15. 15. Pattern Recognition Share your findings with your team! Share them while they are fresh. Which stories/behaviors are most intruiging? Listen actively! This helps to identify first patterns and repeating themes. Look for patterns, repetitions, exceptions. Group notes together that form a theme. Find titles for each cluster and phrase insights. Insights extrapolate individual stories into overall “truths”. N EED FIN D IN G / SYN TH ESIS Storytelling Themes
  16. 16. Generating Insights interviews, observations, articles life experience, intuition values, morals learning about your user that you wouldn’t have assumed before your observations N EED FIN D IN G / SYN TH ESIS I saw I know Insight+ =
  17. 17. Frameworks cheap expensive organic conventional N EED FIN D IN G / SYN TH ESIS Venn Diagram 2x2 Matrix Coffee Sugar Cream Heaven
  18. 18. THINK & FEEL What really counts, major preoccupations, worries and aspirations SAY & DO Attitude in public, appearance, behavior towards others HEAR What friends, boss, or influencers say SEE Environment, friends, what the market offers PAIN Fears, frustrations, obstacles GAIN Wants/needs, measures of success Empathy Map Who‘s your user... N EED FIN D IN G / SYN TH ESIS
  19. 19. Need Classification N EED FIN D IN G / SYN TH ESIS I need to... Common needs …feel respected Context needs …confirm the validity of my work Activity needs …get feedback at the end of a project Qualifier needs …talk to my project supervisor How? Why?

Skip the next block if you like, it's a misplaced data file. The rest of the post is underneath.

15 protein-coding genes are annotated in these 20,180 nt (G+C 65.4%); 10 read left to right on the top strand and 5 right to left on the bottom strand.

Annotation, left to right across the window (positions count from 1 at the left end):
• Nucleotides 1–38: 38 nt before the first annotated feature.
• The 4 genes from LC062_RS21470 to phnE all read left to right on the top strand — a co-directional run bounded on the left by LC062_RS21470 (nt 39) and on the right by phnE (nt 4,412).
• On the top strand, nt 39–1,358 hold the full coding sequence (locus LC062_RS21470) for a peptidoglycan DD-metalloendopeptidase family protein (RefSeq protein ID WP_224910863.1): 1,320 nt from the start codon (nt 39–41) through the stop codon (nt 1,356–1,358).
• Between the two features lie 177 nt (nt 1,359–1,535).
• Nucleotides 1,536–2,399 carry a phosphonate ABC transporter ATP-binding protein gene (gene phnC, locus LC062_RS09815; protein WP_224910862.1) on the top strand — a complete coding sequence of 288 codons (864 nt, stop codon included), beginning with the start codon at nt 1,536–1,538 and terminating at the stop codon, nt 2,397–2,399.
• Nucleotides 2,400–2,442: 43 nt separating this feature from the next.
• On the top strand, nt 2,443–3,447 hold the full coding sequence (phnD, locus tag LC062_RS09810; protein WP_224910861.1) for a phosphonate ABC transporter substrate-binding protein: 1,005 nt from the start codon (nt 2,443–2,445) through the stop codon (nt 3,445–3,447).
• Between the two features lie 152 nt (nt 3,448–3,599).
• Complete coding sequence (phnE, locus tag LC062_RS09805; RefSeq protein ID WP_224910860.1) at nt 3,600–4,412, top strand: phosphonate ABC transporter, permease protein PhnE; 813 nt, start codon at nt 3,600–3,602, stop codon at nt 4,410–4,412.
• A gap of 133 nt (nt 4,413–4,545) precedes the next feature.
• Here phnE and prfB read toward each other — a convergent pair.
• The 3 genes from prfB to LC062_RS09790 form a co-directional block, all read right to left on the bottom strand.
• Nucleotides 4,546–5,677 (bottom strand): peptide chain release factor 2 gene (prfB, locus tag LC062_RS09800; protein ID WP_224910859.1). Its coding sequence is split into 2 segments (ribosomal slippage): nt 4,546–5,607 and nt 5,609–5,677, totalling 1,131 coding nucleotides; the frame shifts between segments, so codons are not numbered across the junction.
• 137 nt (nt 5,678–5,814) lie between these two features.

20. 20. Persona demographics like age, education needs and tasks goals and aspirations behavior, bugs and likes N EED FIN D IN G / SYN TH ESIS Name & Picture typical statements
  21. 21. Generating a Point of View (POV) N EED FIN D IN G / SYN TH ESIS User + Need + insight = Persona Problem POV
  22. 22. Ideate Ideation is the mode of generating a large quantity of diverse ideas. Mentally, it represents the process of “going wide” which enables to explore a broad solution space. Brainstorming is a renowned method to come up with a lot of ideas. It leverages collective thinking of your team by engaging with each other, listening, and building on each others ideas. Generating ideas based on specific user needs and insights provides the fuel and source material for building rapid prototypes in order to get relevant innovations into the hands of your users.
  23. 23. Brainstorming Tips ID EATE DEFINE GOALS & STATE THE PROBLEM. Start by defining a clear, concise statement that explains the purpose of the session. Make sure the problem statement isn’t too specific as this can limit creativity. IDEATE INDIVIDUALLY. Instead of immediately shouting out ideas in a group setting, allow to generate ideas individually for a fixed amount of time. Then come together, share and build on each others ideas. CATEGORIZE AND SYNTHESIZE. It’s crucial to move forward with the ideas that you generate. Categorize common themes and decide on evaluation criteria that allow you to identify the most promising ideas for prototyping and testing.
  24. 24. Go for quantity Defer judgement Encourage wild ideas Be visual Build on the ideas of others (Yes, AND...) Stay focused on topic 1. 2. 3. 4. 5. 6. Brainstorming Rules ID EATE